OVERVIEW: Today, we start a four-part report about Howard Kurtzs unfortunate Reality Show. In particular, we review the way Brian Williams is profiled in the new book. Some reports will be fairly long. Part 2 appears Thursday or Friday.
Consider the way Kurtz begins Reality Show, his cosmically fawning new book about the last great television news war. Kurtz starts with [t]he courting of Brian Williams—a courtship which occurs in the spring of 2002, shortly before NBC News announced that Williams would succeed Tom Brokaw as the nets nightly anchor.
Uh-oh! In the spring of 2002, CBS News was offering Williams the keys to the kingdom, Kurtz says. Les Moonves, CBS president, was telling Williams that he could have Dan Rathers job as CBS evening anchor! As Reality Show begins, Kurtz describes the scene at which this offer was made—and he begins the scripted presentation of Williams which will prevail all through his book. Kurtz knows how Williams likes to be spun. To our ear, his own courting of Brian Williams begins in his books second paragraph:
In Kurtzs second paragraph, were told that Williams is a former volunteer fireman. As is clear from endless profiles of Williams, thats the way Williams prefers to be fluffed when hes being displayed to the public. In Reality Show, Kurtz wastes no time displaying his willingness to serve.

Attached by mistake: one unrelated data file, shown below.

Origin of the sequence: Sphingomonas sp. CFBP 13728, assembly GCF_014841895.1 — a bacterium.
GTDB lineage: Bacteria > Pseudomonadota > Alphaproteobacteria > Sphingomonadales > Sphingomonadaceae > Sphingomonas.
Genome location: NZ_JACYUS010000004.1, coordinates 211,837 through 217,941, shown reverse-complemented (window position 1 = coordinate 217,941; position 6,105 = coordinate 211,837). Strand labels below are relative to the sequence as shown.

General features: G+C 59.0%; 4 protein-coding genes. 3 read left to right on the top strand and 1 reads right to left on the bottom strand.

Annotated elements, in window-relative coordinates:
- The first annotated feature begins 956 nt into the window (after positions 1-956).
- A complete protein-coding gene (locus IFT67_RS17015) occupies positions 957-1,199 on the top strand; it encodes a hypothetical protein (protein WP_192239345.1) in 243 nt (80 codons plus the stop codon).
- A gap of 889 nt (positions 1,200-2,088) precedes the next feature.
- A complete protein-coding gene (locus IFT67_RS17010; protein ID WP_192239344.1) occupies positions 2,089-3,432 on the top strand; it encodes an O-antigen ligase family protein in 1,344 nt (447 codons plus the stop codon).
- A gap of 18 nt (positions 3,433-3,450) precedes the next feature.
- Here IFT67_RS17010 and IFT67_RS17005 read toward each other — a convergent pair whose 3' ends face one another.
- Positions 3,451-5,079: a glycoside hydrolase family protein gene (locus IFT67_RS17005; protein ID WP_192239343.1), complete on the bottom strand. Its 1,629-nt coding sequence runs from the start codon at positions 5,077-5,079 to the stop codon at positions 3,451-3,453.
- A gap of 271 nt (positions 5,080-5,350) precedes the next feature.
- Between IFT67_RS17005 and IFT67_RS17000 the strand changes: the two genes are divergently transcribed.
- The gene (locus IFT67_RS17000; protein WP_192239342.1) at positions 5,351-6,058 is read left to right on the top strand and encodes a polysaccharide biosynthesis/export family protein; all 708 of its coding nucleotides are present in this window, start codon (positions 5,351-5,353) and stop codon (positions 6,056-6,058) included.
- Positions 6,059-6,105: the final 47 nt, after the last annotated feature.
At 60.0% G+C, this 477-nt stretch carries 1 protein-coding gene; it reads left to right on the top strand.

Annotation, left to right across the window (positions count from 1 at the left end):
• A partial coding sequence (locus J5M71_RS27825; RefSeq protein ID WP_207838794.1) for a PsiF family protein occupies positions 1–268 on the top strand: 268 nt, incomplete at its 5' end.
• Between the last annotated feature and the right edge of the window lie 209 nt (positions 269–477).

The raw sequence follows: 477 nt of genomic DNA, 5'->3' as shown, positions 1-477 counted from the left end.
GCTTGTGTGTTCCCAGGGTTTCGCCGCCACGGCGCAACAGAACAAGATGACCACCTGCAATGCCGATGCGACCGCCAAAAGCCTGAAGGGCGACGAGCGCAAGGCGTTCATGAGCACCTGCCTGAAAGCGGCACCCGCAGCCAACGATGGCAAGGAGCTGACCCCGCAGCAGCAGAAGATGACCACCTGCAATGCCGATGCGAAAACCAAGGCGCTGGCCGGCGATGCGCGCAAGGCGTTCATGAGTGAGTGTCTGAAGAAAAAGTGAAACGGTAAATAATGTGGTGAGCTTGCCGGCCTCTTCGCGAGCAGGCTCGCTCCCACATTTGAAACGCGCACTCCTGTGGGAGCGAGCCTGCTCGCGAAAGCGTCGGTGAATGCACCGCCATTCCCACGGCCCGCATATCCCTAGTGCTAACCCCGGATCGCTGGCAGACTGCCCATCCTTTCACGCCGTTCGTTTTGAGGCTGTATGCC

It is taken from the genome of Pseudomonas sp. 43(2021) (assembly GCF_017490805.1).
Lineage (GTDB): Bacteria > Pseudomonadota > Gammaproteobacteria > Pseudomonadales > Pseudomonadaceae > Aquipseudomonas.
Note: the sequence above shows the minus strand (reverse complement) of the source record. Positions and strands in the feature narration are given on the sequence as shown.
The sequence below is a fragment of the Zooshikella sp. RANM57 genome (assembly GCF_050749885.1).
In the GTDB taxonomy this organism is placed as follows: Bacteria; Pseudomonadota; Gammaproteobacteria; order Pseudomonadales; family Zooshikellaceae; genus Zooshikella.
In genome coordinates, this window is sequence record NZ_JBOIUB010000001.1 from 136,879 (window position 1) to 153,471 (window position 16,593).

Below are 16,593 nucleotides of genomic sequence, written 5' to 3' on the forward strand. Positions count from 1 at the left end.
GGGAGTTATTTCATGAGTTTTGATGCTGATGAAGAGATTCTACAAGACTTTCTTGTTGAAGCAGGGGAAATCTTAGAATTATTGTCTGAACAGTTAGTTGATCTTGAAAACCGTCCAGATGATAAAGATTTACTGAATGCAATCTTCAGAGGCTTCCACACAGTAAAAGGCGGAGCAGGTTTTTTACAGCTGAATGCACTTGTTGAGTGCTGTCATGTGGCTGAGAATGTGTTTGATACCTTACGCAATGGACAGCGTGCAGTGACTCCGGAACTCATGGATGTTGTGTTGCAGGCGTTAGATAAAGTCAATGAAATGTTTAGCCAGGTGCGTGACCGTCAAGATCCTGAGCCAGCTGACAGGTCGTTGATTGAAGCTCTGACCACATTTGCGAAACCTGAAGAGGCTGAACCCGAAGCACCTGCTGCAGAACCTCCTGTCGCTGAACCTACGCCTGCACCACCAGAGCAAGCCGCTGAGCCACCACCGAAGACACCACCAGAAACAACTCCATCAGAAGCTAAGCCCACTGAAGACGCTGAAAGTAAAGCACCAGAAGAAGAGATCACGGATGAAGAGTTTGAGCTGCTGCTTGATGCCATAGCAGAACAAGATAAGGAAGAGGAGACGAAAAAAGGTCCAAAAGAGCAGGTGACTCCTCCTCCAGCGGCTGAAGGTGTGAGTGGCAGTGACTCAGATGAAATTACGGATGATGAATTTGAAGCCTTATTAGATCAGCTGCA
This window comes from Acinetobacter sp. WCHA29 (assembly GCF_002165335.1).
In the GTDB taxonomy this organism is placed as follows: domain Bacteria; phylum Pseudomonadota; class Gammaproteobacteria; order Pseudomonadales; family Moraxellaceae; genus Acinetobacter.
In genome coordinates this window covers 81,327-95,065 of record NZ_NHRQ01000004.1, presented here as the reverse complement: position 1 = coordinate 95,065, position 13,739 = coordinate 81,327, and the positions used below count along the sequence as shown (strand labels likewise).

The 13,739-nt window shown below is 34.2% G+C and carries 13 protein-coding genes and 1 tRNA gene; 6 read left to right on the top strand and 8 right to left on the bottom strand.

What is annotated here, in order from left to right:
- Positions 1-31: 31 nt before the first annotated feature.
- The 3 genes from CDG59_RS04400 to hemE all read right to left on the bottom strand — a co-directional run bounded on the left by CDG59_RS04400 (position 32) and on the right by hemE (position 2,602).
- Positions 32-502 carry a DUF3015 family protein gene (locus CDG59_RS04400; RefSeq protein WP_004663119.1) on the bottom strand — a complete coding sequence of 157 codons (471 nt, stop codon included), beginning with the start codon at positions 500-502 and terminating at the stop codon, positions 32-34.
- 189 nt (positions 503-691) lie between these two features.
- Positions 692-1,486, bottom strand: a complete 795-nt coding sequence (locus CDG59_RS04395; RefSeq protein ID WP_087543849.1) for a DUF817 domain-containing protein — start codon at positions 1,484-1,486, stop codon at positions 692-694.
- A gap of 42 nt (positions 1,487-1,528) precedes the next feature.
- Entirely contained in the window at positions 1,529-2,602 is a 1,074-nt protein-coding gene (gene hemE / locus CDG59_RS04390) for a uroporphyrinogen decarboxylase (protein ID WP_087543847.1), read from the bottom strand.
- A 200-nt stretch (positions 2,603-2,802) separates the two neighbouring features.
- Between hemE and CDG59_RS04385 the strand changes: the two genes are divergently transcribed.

Indeed, Kurtz confects Williams in this manner all through this embarrassing book. For the record, Williams is just one of eight or nine anchors profiled by Kurtz in Reality Show; the bulk of the book is about other people. But Williams is first among equals here, and Kurtz is endlessly framing Williams in the way he clearly prefers. Indeed, were told that Williams is a former volunteer fireman on page 1—and on page 31, and on page 265. Were told that hes a NASCAR fanatic on pages 38-39—and on page 134, and on page 265. On page 38, were told he shops at Target; on page 265, were told he shops at Price Club. And were endlessly told about the way poor Williams knocked around in local news before he finally got his big break. (Reportedly, NBC was paying Williams $2 million per year when he was just 34.) More globally, were endlessly told, in various ways, that Williams is just an average Joe, like me and thee—just a suburban dad. On page 38, we get the full treatment. In the following passage, Kurtz describes Williams in late 2004, just as hes about to take over as full-time NBC anchor: